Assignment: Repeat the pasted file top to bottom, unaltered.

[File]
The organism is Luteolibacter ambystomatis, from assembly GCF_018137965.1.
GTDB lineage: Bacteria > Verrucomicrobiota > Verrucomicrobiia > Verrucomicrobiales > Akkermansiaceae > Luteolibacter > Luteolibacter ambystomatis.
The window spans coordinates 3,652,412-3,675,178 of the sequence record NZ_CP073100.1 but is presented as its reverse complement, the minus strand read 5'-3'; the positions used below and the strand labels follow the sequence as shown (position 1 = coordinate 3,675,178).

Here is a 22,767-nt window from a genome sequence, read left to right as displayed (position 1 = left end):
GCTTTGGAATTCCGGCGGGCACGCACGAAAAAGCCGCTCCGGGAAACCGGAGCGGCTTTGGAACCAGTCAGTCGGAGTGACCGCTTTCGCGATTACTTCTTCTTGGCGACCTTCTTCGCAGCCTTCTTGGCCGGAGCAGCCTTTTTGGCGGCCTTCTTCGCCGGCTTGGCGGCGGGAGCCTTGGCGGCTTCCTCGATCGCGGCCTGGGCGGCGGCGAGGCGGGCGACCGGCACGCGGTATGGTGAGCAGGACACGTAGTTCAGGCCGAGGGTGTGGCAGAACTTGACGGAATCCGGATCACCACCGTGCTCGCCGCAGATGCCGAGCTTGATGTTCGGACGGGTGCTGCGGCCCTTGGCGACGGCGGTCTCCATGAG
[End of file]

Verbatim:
The organism is Luteolibacter ambystomatis, from assembly GCF_018137965.1.
GTDB lineage: Bacteria > Verrucomicrobiota > Verrucomicrobiia > Verrucomicrobiales > Akkermansiaceae > Luteolibacter > Luteolibacter ambystomatis.
The window spans coordinates 3,652,412-3,675,178 of the sequence record NZ_CP073100.1 but is presented as its reverse complement, the minus strand read 5'-3'; the positions used below and the strand labels follow the sequence as shown (position 1 = coordinate 3,675,178).

Here is a 22,767-nt window from a genome sequence, read left to right as displayed (position 1 = left end):
GCTTTGGAATTCCGGCGGGCACGCACGAAAAAGCCGCTCCGGGAAACCGGAGCGGCTTTGGAACCAGTCAGTCGGAGTGACCGCTTTCGCGATTACTTCTTCTTGGCGACCTTCTTCGCAGCCTTCTTGGCCGGAGCAGCCTTTTTGGCGGCCTTCTTCGCCGGCTTGGCGGCGGGAGCCTTGGCGGCTTCCTCGATCGCGGCCTGGGCGGCGGCGAGGCGGGCGACCGGCACGCGGTATGGTGAGCAGGACACGTAGTTCAGGCCGAGGGTGTGGCAGAACTTGACGGAATCCGGATCACCACCGTGCTCGCCGCAGATGCCGAGCTTGATGTTCGGACGGGTGCTGCGGCCCTTGGCGACGGCGGTCTCCATGAG